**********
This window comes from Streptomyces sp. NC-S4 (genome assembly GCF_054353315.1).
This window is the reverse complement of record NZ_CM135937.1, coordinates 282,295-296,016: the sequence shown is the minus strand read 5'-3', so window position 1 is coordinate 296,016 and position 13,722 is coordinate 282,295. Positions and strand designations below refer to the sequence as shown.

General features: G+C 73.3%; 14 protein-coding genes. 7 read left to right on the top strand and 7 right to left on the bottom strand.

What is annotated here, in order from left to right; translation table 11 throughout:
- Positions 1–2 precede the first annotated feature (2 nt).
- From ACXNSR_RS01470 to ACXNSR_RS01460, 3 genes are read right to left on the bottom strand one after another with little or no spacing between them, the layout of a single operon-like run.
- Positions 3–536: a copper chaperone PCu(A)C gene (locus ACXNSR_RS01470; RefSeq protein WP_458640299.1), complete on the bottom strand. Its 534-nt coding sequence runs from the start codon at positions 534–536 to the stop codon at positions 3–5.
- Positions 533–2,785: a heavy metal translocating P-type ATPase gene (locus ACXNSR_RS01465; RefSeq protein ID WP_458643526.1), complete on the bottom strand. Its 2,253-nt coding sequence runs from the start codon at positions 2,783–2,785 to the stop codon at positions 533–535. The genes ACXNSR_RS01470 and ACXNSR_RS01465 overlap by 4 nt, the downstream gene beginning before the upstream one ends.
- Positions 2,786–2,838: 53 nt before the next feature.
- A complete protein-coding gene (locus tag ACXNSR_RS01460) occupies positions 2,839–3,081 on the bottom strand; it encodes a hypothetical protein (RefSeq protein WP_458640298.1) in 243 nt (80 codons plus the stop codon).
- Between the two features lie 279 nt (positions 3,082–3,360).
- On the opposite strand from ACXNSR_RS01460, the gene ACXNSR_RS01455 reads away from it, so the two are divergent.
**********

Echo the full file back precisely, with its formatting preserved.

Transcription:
This window comes from Streptomyces sp. NC-S4 (genome assembly GCF_054353315.1).
This window is the reverse complement of record NZ_CM135937.1, coordinates 282,295-296,016: the sequence shown is the minus strand read 5'-3', so window position 1 is coordinate 296,016 and position 13,722 is coordinate 282,295. Positions and strand designations below refer to the sequence as shown.

General features: G+C 73.3%; 14 protein-coding genes. 7 read left to right on the top strand and 7 right to left on the bottom strand.

What is annotated here, in order from left to right; translation table 11 throughout:
- Positions 1–2 precede the first annotated feature (2 nt).
- From ACXNSR_RS01470 to ACXNSR_RS01460, 3 genes are read right to left on the bottom strand one after another with little or no spacing between them, the layout of a single operon-like run.
- Positions 3–536: a copper chaperone PCu(A)C gene (locus ACXNSR_RS01470; RefSeq protein WP_458640299.1), complete on the bottom strand. Its 534-nt coding sequence runs from the start codon at positions 534–536 to the stop codon at positions 3–5.
- Positions 533–2,785: a heavy metal translocating P-type ATPase gene (locus ACXNSR_RS01465; RefSeq protein ID WP_458643526.1), complete on the bottom strand. Its 2,253-nt coding sequence runs from the start codon at positions 2,783–2,785 to the stop codon at positions 533–535. The genes ACXNSR_RS01470 and ACXNSR_RS01465 overlap by 4 nt, the downstream gene beginning before the upstream one ends.
- Positions 2,786–2,838: 53 nt before the next feature.
- A complete protein-coding gene (locus tag ACXNSR_RS01460) occupies positions 2,839–3,081 on the bottom strand; it encodes a hypothetical protein (RefSeq protein WP_458640298.1) in 243 nt (80 codons plus the stop codon).
- Between the two features lie 279 nt (positions 3,082–3,360).
- On the opposite strand from ACXNSR_RS01460, the gene ACXNSR_RS01455 reads away from it, so the two are divergent.